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Analyzing the Nõmme Kalju vs. Viktoria Plzen 0-4

Angelo PalmeriComment

We have asked our tactician, Giovanni Costantino, to take a look at Kalju’s game against Viktoria Plzen and tell us what went wrong.

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Regardless the final result, Nõmme Kalju vs. Viktoria Plzen was an historic achievement for the Estonian club: reaching the Third Qualifying Round of Champions League happened only once before in the country’s football history.
It was an award to the good job done by Kalju over the past years.

Obviously, there is a big gap between Kalju and Viktoria for a couple of reasons: the competitive level of Czech football back home is higher than the Premium Liiga one and Viktoria themselves have a good European experience. They know very well that details are really important at this level.

All the four goals came from set-pieces: important situations during a game of football if you consider that around 30-40% of the goals netted come from those. It is like a game into the game. We can agree that football is a sport where situations matter and on set-pieces all coaches are aware that is easier to implement some schemes to score goals.

Let’s have a look at the four situations that let Viktoria leave Tallinn with a robust 4-0 advantage on the return game.

0-1

In this situation Kalju was hindered by the fact that the number of Viktoria’s players in the box was exactly the same as theirs (picture below). As a consequence Kalju was compelled to man marking in the box without possibility of releasing a man outside of it.
In my opinion there are way too many players opposing Horvath take (two forming the wall and Wakui). They are way too much concerned about Horvath whereas at least one (maybe Wakui) must have guarded the edge of the box: Horvath could only cross the ball from that position, instead Limbersky has an open space to shoot.
Viktoria Plzen men in the box are very keen in creating space for Limbersky’s shot to go through, this is a proper and fundamental team work.
We can agree Plzen was lucky in the end considering the two deflections, however the situation was well prepared.

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0-2

Here there are several and compound mistakes.
Last weekend, in the Gambrinus Liga, Viktoria performed exactly the same scheme against FK Pribam in their 4-2 away: the scheme is implemented by a short corner kick pass on the first post where a player prolongs it with a header to the second post for an upcoming teammate.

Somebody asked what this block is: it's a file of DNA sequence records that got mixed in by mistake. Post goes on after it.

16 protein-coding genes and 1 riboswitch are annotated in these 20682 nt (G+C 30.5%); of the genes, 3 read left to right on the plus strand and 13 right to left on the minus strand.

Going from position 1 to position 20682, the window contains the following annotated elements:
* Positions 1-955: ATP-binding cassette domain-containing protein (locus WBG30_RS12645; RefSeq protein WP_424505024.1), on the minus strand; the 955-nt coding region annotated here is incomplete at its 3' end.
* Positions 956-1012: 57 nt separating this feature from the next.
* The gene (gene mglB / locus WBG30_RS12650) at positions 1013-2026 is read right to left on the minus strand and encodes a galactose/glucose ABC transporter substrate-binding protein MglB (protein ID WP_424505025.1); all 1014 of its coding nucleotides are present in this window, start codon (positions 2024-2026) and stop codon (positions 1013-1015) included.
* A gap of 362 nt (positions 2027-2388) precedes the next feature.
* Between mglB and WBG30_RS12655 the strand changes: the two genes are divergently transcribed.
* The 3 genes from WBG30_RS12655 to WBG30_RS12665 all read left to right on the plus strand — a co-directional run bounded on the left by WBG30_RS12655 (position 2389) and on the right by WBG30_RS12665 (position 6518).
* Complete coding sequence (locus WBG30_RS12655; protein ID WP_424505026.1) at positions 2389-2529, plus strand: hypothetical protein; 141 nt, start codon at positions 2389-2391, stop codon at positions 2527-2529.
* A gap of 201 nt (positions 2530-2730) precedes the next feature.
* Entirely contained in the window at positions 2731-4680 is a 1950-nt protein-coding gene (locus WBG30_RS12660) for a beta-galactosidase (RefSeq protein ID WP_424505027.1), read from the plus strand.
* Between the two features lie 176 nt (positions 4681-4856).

There were three players in that zone: Kimbaloula, Wakui and Voskoboinikov (picture below). Wakui was well positioned; Kimbaloula was too far from the touchline and Vosko, instead of being in Teleś box, should be guarding the edge of the main box some meters away of the smaller one.
Horvath, ca va sans dire, is completely free and asks for the ball repeatedly: apart from marking, situations like this should be immediately read however no one manages to.

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When Horvath reaches the ball, there are thre Plzen players free in the box (picture below).
This is obviously never a good thing when man marking: your task is to take care and watch the player’s movement, not the ball. Kalju players are all going after the ball and forgetting to control the opponents.

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0-3

Another corner kick, another mistake. Again Vosko is too close to the goal as in the 0-2 situation. Kimbaloula’s position is not useful for Kalju’s defensive set-up. A man marking would have been more suitable here (picture below)

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Additionally (picture below) Duris is not closely marked, was basically totally ignore and let run all the action until he scored.

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0-4

The last goal situation is very similar to the others (picture below).

The basic principle on set-pieces is always to guard the correct zone and/or implement man marking.
After 0-1 the man marking slightly improved, however when guarding the zone there should be at least two players.
If only one is available, he should always  cover the first post.

Especially in a situation like this when a left-footed player (Horvath) takes the corner kick from the right: it is physically impossible that he would be able to send the ball into Teleś small box as, on contrary, the trajectory is driven outwards. The same would apply to a right-footed player taking the left corner-kick.
In these situations, who is zone marking, must place himself some meters away from the goal.

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In the following picture, there is a good example of man/zone marking mix on a corner kick (the screenshot is from an Italian Serie A game, AS Roma vs. AC Milan, corner kick is taken by AS Roma)

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Goalkeeper’s box is covered by two AC Milan players (in white) A placed on the first post and B on the second.
It is important that A and B would communicate with each other, because B can observe developments in the penalty box much better than A and can warn him on what to do earlier.

Giovanni Costantino
giocostantino84@gmail.com